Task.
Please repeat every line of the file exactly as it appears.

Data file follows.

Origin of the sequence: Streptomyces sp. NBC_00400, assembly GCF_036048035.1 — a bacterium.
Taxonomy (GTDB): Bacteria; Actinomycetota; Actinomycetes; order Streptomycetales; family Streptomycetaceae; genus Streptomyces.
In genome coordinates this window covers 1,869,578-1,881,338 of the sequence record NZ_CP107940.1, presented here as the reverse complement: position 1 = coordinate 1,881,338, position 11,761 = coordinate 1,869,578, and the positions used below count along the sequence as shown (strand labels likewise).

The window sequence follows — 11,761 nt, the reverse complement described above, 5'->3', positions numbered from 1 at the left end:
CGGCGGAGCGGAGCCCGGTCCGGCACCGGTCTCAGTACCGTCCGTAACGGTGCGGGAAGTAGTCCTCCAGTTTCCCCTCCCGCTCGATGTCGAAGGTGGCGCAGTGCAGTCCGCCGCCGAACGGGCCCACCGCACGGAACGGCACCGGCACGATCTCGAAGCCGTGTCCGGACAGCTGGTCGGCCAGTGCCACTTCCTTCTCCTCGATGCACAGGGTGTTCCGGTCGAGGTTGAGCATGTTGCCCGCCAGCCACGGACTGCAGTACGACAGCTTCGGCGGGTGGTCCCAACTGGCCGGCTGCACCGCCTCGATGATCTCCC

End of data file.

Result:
Origin of the sequence: Streptomyces sp. NBC_00400, assembly GCF_036048035.1 — a bacterium.
Taxonomy (GTDB): Bacteria; Actinomycetota; Actinomycetes; order Streptomycetales; family Streptomycetaceae; genus Streptomyces.
In genome coordinates this window covers 1,869,578-1,881,338 of the sequence record NZ_CP107940.1, presented here as the reverse complement: position 1 = coordinate 1,881,338, position 11,761 = coordinate 1,869,578, and the positions used below count along the sequence as shown (strand labels likewise).

The window sequence follows — 11,761 nt, the reverse complement described above, 5'->3', positions numbered from 1 at the left end:
CGGCGGAGCGGAGCCCGGTCCGGCACCGGTCTCAGTACCGTCCGTAACGGTGCGGGAAGTAGTCCTCCAGTTTCCCCTCCCGCTCGATGTCGAAGGTGGCGCAGTGCAGTCCGCCGCCGAACGGGCCCACCGCACGGAACGGCACCGGCACGATCTCGAAGCCGTGTCCGGACAGCTGGTCGGCCAGTGCCACTTCCTTCTCCTCGATGCACAGGGTGTTCCGGTCGAGGTTGAGCATGTTGCCCGCCAGCCACGGACTGCAGTACGACAGCTTCGGCGGGTGGTCCCAACTGGCCGGCTGCACCGCCTCGATGATCTCCC